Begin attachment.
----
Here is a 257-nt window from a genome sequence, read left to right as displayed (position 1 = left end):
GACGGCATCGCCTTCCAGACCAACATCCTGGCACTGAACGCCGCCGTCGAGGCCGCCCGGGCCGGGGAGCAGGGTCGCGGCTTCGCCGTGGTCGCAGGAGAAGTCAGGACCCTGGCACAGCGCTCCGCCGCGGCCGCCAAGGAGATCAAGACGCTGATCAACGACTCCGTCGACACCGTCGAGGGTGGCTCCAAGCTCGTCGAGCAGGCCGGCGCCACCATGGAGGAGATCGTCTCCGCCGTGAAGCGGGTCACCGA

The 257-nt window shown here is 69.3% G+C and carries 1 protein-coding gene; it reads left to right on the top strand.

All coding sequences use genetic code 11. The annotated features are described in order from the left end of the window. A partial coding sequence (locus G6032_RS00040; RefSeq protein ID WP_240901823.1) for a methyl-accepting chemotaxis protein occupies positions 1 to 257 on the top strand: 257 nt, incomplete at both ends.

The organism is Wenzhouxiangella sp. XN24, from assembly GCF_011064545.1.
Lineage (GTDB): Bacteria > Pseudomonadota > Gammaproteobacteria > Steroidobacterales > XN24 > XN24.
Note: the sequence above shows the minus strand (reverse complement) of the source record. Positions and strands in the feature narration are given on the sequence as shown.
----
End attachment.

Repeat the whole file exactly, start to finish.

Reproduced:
Here is a 257-nt window from a genome sequence, read left to right as displayed (position 1 = left end):
GACGGCATCGCCTTCCAGACCAACATCCTGGCACTGAACGCCGCCGTCGAGGCCGCCCGGGCCGGGGAGCAGGGTCGCGGCTTCGCCGTGGTCGCAGGAGAAGTCAGGACCCTGGCACAGCGCTCCGCCGCGGCCGCCAAGGAGATCAAGACGCTGATCAACGACTCCGTCGACACCGTCGAGGGTGGCTCCAAGCTCGTCGAGCAGGCCGGCGCCACCATGGAGGAGATCGTCTCCGCCGTGAAGCGGGTCACCGA

The 257-nt window shown here is 69.3% G+C and carries 1 protein-coding gene; it reads left to right on the top strand.

All coding sequences use genetic code 11. The annotated features are described in order from the left end of the window. A partial coding sequence (locus G6032_RS00040; RefSeq protein ID WP_240901823.1) for a methyl-accepting chemotaxis protein occupies positions 1 to 257 on the top strand: 257 nt, incomplete at both ends.

The organism is Wenzhouxiangella sp. XN24, from assembly GCF_011064545.1.
Lineage (GTDB): Bacteria > Pseudomonadota > Gammaproteobacteria > Steroidobacterales > XN24 > XN24.
Note: the sequence above shows the minus strand (reverse complement) of the source record. Positions and strands in the feature narration are given on the sequence as shown.